Exemption from submitting a tender offer when re-financing a listed company

Date 3 nov. 2008

 

 

On 8 September 2008 the Danish Financial Supervisory Authority ruled in a leading case concerning an investor’s obligation to submit a tender offer in connection with a directed issue in a destitute company listed on the alternative market, First North. The ruling must be considered of general public importance, as it is the first time, since the delegation agreement between the Danish Financial Supervisory Authority and the Copenhagen Stock Exchange (now called Nasdaq OMX) was amended, that the Danish Financial Supervisory Authority publishes a ruling concerning exemption from the obligation to submit a tender offer (as a consequence of a directed issue), but also because the present credit crisis actualises the need for a responsible and pragmatic approach to the possibilities for issuers and investors to implement reasonable refinancing and possible reconstructions.

 

The case in brief   

In a letter of 19 August 2008 a company (“Investor”) made an application to the Danish Financial Supervisory Authority in which it stated that Investor, as part of a reconstruction agreement with the company (“Issuer”), through a directed issue had signed shares for a total of DKK 2.8 million in Issuer, which has its shares listed on the alternative market, First North. It was furthermore stated in the letter that Investor now controlled 76.23 % of the share capital and voting rights in Issuer as a consequence of this issue. The Investor requested that the Danish Financial Supervisory Authority would make an exemption regarding the obligation to submit a tender offer to the remaining shareholders of Issuer.

 

From the facts of the case, it is clear that Issuer for a long period of time had experienced material liquidity problems, and had been on the look out for alternative financing options to ensure the future operation of the company.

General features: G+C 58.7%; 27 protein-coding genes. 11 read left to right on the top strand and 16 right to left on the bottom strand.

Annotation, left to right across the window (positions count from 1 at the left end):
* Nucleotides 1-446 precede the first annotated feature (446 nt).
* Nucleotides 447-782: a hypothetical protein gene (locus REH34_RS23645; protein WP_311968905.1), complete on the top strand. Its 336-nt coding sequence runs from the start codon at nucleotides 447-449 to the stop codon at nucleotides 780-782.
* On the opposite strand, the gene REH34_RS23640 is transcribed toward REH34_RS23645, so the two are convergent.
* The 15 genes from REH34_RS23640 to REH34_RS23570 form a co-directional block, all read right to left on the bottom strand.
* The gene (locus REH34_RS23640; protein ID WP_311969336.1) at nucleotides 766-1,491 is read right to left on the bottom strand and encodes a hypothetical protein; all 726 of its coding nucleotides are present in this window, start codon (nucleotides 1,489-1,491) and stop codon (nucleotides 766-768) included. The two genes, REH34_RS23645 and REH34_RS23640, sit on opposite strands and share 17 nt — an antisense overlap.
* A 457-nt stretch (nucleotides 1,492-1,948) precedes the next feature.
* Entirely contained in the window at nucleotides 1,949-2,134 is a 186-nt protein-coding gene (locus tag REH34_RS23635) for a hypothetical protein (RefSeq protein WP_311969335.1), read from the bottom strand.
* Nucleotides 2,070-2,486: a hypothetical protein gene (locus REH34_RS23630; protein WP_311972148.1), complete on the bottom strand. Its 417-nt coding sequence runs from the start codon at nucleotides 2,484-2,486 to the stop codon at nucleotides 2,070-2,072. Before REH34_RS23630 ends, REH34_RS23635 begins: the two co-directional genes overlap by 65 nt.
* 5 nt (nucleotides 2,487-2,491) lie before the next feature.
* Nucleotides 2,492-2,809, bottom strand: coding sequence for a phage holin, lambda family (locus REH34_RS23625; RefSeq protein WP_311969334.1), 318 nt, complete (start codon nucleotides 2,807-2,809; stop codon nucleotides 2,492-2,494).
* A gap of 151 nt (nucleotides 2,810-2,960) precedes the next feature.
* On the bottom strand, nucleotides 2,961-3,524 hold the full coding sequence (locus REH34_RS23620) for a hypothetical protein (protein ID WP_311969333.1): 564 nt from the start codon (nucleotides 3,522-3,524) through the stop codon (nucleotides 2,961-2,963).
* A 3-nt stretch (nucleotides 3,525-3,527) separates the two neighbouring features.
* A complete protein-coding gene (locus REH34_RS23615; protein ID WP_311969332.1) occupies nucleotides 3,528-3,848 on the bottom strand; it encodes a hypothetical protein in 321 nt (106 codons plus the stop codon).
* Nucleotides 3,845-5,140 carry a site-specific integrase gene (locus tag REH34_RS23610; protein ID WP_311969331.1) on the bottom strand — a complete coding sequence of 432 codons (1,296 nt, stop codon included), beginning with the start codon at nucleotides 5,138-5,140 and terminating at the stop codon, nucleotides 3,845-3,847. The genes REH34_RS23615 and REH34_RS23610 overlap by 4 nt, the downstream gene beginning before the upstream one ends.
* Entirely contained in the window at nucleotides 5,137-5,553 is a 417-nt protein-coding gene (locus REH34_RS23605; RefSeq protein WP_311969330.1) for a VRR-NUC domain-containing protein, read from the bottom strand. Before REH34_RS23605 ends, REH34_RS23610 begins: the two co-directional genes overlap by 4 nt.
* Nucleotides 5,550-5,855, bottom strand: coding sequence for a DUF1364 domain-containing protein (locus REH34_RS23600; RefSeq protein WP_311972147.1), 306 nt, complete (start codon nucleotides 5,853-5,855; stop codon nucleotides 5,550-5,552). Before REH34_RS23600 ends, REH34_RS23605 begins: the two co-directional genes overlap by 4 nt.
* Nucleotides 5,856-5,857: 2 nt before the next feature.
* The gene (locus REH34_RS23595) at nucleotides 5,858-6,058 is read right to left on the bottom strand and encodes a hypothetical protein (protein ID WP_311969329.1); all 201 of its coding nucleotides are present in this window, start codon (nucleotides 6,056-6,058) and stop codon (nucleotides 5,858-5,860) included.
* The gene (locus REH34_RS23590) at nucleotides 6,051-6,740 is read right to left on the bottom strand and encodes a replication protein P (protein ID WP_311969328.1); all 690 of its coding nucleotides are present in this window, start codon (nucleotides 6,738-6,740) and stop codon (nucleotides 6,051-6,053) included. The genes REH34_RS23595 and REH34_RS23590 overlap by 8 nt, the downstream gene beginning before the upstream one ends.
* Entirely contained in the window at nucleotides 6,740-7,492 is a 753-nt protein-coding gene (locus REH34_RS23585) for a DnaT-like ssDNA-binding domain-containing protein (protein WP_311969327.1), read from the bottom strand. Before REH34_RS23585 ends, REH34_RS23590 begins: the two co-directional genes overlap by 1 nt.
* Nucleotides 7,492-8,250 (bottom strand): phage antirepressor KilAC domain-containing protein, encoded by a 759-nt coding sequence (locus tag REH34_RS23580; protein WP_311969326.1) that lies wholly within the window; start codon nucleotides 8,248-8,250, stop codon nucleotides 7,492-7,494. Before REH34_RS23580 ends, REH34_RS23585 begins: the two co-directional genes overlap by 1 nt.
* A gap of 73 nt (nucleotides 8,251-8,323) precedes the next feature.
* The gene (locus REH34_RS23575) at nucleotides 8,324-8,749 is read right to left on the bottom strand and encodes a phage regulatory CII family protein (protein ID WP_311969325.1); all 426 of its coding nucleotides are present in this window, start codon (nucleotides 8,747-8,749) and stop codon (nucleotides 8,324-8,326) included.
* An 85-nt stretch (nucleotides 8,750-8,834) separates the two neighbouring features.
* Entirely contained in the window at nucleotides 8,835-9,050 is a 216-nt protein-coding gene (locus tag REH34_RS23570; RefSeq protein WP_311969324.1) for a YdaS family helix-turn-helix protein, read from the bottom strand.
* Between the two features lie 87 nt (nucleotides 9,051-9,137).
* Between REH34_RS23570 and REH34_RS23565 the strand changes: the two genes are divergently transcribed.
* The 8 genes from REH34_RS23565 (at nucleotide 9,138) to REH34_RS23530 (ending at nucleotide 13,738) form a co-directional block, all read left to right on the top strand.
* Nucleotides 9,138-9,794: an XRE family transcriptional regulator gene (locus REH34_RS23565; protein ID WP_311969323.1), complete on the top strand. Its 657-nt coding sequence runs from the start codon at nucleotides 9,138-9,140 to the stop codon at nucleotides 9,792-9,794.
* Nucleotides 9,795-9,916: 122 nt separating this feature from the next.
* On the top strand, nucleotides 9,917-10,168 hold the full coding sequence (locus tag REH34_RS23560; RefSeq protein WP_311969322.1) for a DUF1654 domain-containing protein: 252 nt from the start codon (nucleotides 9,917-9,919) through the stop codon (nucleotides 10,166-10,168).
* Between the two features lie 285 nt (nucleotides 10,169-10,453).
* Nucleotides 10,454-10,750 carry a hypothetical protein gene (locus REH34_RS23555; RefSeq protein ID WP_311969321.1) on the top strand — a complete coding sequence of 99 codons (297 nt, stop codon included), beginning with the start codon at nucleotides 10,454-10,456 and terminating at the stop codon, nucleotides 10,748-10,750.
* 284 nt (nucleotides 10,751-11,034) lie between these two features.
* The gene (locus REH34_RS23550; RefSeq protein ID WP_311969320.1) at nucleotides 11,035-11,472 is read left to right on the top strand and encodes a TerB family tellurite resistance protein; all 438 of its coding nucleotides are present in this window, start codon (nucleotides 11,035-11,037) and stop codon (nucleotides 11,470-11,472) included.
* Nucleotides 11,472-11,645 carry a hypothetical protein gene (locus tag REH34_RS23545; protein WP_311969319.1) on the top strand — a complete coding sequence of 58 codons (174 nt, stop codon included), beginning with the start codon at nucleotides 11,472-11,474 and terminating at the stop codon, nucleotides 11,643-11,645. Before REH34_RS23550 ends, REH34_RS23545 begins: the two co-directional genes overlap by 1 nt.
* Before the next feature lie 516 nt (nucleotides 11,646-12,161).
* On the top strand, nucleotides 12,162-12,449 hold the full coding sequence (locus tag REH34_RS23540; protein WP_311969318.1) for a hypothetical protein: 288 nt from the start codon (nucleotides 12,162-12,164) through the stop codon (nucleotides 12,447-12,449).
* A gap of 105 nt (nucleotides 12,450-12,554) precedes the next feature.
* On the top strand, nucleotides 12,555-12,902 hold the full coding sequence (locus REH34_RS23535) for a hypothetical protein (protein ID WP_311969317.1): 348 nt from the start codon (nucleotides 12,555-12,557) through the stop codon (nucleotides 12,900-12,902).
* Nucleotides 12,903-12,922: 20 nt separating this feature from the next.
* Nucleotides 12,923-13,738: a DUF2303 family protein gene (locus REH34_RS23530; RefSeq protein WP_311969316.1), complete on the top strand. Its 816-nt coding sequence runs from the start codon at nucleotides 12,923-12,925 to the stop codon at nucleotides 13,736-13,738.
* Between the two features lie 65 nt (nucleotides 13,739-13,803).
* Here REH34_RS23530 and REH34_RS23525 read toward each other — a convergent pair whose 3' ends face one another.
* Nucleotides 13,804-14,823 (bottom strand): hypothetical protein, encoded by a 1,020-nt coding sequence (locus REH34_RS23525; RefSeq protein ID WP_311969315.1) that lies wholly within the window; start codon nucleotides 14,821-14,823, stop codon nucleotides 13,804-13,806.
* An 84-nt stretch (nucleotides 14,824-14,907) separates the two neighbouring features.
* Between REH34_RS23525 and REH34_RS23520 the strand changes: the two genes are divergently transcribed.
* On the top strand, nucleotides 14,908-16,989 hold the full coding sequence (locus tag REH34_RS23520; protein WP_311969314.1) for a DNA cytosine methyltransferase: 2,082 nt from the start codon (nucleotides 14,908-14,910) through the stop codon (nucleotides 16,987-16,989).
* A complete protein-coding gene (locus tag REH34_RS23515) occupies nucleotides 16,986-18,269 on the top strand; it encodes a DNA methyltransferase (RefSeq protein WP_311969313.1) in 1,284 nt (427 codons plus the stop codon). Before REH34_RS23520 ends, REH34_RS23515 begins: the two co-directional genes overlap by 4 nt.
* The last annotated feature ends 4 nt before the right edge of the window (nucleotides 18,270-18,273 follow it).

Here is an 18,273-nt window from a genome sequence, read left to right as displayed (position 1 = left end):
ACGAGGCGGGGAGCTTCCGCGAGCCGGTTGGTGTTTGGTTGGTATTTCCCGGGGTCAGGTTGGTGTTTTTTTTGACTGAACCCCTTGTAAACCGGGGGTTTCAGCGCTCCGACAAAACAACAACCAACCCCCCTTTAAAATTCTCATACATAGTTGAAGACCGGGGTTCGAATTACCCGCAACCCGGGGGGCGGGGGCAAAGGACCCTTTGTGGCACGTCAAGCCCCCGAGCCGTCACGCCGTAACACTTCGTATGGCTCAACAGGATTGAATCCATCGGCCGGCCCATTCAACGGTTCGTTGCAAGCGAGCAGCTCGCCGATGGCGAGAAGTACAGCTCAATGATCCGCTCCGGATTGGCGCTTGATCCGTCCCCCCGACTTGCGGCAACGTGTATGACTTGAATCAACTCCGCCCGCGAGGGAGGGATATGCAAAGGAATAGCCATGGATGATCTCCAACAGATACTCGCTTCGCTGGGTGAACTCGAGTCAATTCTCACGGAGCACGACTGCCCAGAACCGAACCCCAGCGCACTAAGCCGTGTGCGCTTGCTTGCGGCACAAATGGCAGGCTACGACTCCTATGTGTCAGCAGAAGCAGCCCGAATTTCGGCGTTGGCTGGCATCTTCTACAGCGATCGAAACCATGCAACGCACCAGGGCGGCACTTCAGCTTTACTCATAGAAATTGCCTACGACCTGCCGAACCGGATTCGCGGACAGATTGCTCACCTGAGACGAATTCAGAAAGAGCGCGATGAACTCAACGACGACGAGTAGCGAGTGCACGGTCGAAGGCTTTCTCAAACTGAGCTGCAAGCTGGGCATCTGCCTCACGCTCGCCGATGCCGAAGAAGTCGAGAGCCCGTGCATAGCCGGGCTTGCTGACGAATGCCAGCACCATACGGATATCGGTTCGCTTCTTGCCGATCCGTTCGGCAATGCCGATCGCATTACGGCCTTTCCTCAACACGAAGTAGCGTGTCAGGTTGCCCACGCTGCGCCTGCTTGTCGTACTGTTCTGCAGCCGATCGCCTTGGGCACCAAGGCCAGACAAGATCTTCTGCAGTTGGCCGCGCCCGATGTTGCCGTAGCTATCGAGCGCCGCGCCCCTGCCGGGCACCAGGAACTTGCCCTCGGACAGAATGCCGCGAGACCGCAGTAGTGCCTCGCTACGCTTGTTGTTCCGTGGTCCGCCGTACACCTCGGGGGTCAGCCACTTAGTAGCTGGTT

Rules in force on tender offers   

The rules on tender offers, including the obligation to submit a tender offer can be found in the Securities Act etc. part 8 (“SA”) as well as notice no 1238 of 22 October 2007 concerning takeover offers (“TO”).

 

If a holding in a company, which has one or more classes of shares on sale on a regulated market or an alternative market, is transferred directly or indirectly, the acquirer must give all the shareholders the opportunity to sell their shares on identical conditions, if the transfer causes the acquirer gaining control of the company cf.  SA section 31, subsection 1 and TO section 2, subsection 1. The different variations of “control” is defined in SA section 31, subsection 1, 1-5 and TO section 2, subsection 1, 1-5.

 

Pursuant to SA section 31, subsection 1, the Danish Financial Supervisory Authority has authority to grant an exemption from the obligation to submit a tender offer if specific circumstances call for it, cf. SA section 31, subsection 4. It is clear from the legislative history behind SA that exemptions may be granted in situations where the existence of a company is directly threatened.

 

The Danish Financial Supervisory Authority’s ruling of 8 September 2008

In the specific case the Danish Financial Supervisory Authority assessed that Issuer’s existence was threatened since all other financing initiatives had failed. The Danish Financial Supervisory Authority deemed that this was a case involving unusual conditions, which after a specific evaluation could prompt an exemption from the obligation to submit a tender offer. The Danish Financial Supervisory Authority thus decided that Investor was entitled to an exemption from the obligation to submit a tender offer pursuant to section 31, subsection 1 of SA, cf. section 31, subsection 4 of SA.